AmericanCatholic.org
 
Skip Navigation Links
Home
Year of Mercy
Catholic News
Saints
Seasonal
Special Reports
Shopping
Donate
Blog
Share:
Facebook
Twitter
Google Plus
LinkedIn
Email
RSS Feeds
ON FAITH & MEDIA View Comments

Captain America: The First Avenger

By
Sr. Rose Pacatte, F.S.P.
Source: AmericanCatholic.org

During World War II, Steve (Chris Evans), a skinny kid from Brooklyn, tries to enlist in the army over and over, only to be deferred due to his small stature and asthma. Finally a government scientist, Dr. Erskine (Stanley Tucci), notices Steve; he is impressed by his courage, his humanity and heart.

Steve is placed in a special program that turns him into a superman, a fighting machine with a shield of red, white and blue, that can fend off the attacks of Hitler’s evil weaponry wizard, Dr. Schmidt (Hugo Weaving). It is revealed that Schmidt is really a demon called Red Skull, whose evil power stems from a secret energy source.
 
Captain America is a superhero from the Marvel Comic Book universe.  The first comic of the series was published in 1941 by Timely Comics, written by Joe Simon and Jack Kirby, who were also co-founders of Marvel Comics.
 
With this summer’s release of “Thor” and “Captain America” the way is paved for next summer’s blockbuster release of “The Avengers” of the 21st century, a film that will be populated by now familiar cinematic characters drawn from the Golden Age of Comic Books (late 1930’s through the early 1950s) and more recent video games: The Hulk, Iron Man (we meet Tony Stark’s father in “Captain America: The First Avenger”), The Black Widow,  and Hawkeye (formerly of the Thunderbolts.)
 
Comic books-into-film is a hugely successful film genre because they are a special effects bonanza, the heroes are beautiful people, and the bad guys lose. The stories are basically the same: good vs. evil engage in a massive struggle and good triumphs. There is almost always an American patriotic spin to the plot. While good does triumph, the use of vengeance as a virtue is a concern to thoughtful viewers.  Also, seeing the world in the simplistic black and white categories of good vs. evil and violence as a way to solve problems, falls far outside of the Judeo-Christian worldview.
 
Comic books-into-film prod the audience to inquire: Is the superhero’s way the way of the Lord Jesus – and if it is not, what is?




Thank you for your comments. Editors will review all posts before they are visible on the website.

blog comments powered by Disqus







Peter Chrysologus: A man who vigorously pursues a goal may produce results far beyond his expectations and his intentions. Thus it was with Peter of the Golden Words, as he was called, who as a young man became bishop of Ravenna, the capital of the empire in the West.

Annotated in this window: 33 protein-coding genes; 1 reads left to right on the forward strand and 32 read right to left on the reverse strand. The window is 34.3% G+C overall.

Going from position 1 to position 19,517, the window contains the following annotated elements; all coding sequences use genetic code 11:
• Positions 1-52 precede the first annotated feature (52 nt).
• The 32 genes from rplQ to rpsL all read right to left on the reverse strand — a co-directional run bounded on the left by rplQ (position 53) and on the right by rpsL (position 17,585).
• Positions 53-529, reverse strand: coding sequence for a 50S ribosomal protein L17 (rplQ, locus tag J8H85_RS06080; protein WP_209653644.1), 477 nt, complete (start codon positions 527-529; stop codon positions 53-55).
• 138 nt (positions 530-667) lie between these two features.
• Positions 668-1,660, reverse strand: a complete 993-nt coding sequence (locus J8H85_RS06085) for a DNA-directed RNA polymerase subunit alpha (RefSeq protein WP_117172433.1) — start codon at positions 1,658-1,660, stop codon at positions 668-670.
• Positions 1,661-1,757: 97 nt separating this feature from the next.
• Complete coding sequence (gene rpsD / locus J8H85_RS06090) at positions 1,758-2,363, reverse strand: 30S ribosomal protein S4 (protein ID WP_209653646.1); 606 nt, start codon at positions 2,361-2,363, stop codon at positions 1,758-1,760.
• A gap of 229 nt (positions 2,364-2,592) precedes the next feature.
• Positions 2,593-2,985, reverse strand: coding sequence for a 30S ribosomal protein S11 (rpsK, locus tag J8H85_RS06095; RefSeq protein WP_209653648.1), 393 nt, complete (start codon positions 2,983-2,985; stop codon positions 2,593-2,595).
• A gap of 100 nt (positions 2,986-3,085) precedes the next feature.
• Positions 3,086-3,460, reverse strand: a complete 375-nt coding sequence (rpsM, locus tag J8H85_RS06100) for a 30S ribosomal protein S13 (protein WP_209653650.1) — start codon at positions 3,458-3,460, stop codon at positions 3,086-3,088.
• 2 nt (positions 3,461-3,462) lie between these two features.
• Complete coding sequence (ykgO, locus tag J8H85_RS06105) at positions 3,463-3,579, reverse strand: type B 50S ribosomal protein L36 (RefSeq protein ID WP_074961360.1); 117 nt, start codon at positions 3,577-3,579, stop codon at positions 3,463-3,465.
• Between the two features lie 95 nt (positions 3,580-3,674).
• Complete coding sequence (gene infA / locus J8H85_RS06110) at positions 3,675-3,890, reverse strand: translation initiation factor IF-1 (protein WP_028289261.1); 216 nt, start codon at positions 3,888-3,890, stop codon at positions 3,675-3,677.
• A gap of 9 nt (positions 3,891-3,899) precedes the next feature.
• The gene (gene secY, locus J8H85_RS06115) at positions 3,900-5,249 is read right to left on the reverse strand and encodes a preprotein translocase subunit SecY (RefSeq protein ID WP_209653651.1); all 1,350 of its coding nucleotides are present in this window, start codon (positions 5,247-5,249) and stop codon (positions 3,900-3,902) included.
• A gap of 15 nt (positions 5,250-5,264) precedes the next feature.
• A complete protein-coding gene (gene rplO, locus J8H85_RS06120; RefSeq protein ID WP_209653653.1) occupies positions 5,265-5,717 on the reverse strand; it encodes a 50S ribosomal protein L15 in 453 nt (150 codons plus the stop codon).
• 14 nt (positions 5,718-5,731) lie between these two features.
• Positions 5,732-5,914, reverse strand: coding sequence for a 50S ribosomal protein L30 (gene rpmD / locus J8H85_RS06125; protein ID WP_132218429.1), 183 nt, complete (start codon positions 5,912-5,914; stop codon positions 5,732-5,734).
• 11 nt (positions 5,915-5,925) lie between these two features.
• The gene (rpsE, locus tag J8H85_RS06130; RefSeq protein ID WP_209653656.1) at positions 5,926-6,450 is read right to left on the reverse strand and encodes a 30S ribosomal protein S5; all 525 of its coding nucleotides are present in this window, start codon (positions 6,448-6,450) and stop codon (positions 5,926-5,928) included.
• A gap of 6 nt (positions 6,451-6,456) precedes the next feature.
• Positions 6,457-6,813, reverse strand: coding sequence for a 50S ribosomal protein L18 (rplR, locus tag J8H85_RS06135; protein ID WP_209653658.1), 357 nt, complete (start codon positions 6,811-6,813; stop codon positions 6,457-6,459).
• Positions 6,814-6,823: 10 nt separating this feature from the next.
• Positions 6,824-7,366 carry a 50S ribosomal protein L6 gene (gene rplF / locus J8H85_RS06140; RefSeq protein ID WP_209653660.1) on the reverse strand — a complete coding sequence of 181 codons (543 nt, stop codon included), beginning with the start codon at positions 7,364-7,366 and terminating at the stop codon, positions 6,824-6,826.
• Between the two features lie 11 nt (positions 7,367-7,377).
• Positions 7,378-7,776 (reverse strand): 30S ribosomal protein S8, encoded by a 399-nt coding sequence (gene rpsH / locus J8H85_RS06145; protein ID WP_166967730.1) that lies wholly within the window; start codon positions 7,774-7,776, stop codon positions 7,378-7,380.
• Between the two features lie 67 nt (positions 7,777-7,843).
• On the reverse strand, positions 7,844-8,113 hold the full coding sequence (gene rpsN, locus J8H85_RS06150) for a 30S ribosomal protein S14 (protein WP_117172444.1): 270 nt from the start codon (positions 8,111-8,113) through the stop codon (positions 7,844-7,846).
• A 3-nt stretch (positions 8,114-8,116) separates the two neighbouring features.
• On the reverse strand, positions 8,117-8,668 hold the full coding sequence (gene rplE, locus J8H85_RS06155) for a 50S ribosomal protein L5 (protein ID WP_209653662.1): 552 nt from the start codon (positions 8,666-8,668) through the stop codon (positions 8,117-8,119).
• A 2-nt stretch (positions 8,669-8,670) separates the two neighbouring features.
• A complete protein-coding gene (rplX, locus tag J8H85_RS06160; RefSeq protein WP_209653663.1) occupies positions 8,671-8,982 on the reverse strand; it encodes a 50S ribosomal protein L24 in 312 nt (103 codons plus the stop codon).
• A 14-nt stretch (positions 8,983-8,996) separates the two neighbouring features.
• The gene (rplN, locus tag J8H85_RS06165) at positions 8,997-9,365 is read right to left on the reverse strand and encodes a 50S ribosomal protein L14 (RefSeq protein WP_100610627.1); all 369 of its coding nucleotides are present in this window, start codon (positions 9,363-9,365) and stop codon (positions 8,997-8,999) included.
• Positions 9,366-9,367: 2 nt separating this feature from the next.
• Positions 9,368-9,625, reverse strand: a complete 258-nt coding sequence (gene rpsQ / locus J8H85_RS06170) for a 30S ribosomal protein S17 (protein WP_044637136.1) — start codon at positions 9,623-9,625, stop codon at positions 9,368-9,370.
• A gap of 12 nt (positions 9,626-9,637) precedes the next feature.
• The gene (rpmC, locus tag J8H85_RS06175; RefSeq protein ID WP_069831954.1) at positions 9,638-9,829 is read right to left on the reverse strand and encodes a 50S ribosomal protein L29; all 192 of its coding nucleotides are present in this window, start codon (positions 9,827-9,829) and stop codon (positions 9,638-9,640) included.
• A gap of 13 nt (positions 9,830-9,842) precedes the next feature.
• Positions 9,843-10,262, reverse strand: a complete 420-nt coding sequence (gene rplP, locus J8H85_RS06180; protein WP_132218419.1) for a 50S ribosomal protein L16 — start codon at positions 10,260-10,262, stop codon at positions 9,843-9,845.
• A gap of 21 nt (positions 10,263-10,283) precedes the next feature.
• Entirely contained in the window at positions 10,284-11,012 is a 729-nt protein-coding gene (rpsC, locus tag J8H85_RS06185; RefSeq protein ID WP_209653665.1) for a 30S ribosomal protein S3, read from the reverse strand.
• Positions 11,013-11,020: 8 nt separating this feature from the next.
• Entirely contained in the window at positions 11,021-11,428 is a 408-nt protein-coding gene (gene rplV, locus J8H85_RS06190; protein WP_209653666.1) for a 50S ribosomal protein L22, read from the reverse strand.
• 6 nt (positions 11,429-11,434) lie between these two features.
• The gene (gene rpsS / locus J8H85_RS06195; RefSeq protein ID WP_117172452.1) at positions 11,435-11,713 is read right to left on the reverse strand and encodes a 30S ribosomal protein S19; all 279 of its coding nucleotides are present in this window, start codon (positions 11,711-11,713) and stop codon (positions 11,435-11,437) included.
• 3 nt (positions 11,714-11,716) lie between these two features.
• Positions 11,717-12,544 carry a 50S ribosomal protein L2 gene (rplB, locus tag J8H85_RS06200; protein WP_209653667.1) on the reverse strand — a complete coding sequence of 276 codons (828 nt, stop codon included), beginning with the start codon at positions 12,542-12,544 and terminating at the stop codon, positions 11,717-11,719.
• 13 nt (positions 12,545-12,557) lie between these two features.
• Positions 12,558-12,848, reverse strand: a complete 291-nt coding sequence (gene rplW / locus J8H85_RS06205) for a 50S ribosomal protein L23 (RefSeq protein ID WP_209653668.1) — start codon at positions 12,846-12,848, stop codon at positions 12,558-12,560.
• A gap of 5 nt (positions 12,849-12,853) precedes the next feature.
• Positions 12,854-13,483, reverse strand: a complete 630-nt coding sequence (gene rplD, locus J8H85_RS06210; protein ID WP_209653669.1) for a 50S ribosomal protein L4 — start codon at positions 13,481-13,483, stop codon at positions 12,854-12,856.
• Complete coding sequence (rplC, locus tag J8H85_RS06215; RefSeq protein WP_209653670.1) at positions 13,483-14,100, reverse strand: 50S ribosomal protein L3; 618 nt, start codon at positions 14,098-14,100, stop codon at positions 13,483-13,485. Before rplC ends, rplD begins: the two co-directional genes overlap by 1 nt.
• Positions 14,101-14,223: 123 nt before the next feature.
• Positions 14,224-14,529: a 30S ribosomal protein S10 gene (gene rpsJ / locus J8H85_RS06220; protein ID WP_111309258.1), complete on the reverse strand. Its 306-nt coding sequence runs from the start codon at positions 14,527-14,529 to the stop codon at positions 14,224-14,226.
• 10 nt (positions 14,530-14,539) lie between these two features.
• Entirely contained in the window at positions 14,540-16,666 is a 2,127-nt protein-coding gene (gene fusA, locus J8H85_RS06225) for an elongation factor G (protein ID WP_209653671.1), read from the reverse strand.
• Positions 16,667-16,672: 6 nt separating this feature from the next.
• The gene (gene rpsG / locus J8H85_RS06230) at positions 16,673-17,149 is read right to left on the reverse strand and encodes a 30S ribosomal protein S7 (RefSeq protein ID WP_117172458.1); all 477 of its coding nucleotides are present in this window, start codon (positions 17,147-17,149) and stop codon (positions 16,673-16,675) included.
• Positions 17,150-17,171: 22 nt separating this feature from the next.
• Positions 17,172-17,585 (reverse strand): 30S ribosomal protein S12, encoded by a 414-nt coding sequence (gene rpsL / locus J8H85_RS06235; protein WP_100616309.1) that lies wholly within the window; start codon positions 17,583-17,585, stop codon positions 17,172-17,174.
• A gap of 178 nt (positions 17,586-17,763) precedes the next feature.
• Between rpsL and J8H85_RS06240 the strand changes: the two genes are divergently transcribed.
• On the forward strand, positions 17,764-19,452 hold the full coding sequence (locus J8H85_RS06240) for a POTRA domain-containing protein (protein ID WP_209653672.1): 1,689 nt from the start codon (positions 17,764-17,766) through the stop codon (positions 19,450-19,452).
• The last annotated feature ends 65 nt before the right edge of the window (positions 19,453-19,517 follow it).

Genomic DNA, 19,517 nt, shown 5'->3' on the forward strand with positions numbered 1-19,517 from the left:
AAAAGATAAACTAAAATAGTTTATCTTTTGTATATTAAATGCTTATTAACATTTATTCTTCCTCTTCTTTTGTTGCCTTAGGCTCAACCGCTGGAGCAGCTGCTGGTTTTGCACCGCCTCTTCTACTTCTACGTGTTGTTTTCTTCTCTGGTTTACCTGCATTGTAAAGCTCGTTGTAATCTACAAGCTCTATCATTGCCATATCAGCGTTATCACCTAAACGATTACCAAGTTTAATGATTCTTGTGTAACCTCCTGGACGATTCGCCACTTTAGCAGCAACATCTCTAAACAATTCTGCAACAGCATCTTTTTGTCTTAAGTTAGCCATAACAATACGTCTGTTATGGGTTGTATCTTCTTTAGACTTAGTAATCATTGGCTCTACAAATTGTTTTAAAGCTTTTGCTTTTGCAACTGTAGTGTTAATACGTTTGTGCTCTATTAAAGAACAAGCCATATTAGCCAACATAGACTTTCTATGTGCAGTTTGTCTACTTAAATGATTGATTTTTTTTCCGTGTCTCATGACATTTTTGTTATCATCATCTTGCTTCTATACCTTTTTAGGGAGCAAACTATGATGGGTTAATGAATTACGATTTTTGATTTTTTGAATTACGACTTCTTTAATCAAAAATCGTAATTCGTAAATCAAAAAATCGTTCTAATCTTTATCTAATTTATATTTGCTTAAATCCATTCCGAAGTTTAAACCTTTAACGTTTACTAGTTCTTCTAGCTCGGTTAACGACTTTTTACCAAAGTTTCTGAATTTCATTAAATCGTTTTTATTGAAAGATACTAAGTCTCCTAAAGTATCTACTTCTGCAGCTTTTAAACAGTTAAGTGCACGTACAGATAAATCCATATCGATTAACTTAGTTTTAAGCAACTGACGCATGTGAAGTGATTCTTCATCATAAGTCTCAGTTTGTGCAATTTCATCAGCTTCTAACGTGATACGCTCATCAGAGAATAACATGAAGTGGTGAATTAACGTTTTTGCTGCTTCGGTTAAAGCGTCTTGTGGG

<p>At the time there were abuses and vestiges of paganism evident in his diocese, and these he was determined to battle and overcome. His principal weapon was the short sermon, and many of them have come down to us. They do not contain great originality of thought. They are, however, full of moral applications, sound in doctrine and historically significant in that they reveal Christian life in fifth-century Ravenna. So authentic were the contents of his sermons that, some 13 centuries later, he was declared a doctor of the Church by Pope Benedict XIII. He who had earnestly sought to teach and motivate his own flock was recognized as a teacher of the universal Church. </p><p>In addition to his zeal in the exercise of his office, Peter Chrysologus was distinguished by a fierce loyalty to the Church, not only in its teaching, but in its authority as well. He looked upon learning not as a mere opportunity but as an obligation for all, both as a development of God-given faculties and as a solid support for the worship of God. </p><p>Some time before his death, St. Peter returned to Imola, his birthplace, where he died around A.D. 450.</p> American Catholic Blog What gives manners their social weight? More than simple etiquette, it’s their message: I am treating you with courtesy because I believe you deserve it. Manners talk respect. It’s not a stretch to hear manners as a small piece of kindness.

New Call-to-action

 
CATHOLIC GREETINGS
Mary's Flower - Fuchsia
Mary, nourish my love for you and for Jesus.

Wedding Anniversary
We continue to fall in love again and again throughout our years together.

Summer Vacation
If your summer plans include a trip to the beach, take a child’s delight in this element of creation.

World Youth Day
Encourage young people to pray with and for their contemporaries in Krakow this week.

Sts. Joachim and Anne
Tell your grandparents what they mean to you with this Catholic Greetings e-card.




Come find us at: Facebook | St. Anthony Messenger magazine Twitter | American Catholic YouTube | American Catholic


An AmericanCatholic.org Site from the Franciscans and Franciscan Media Copyright © 1996 - 2016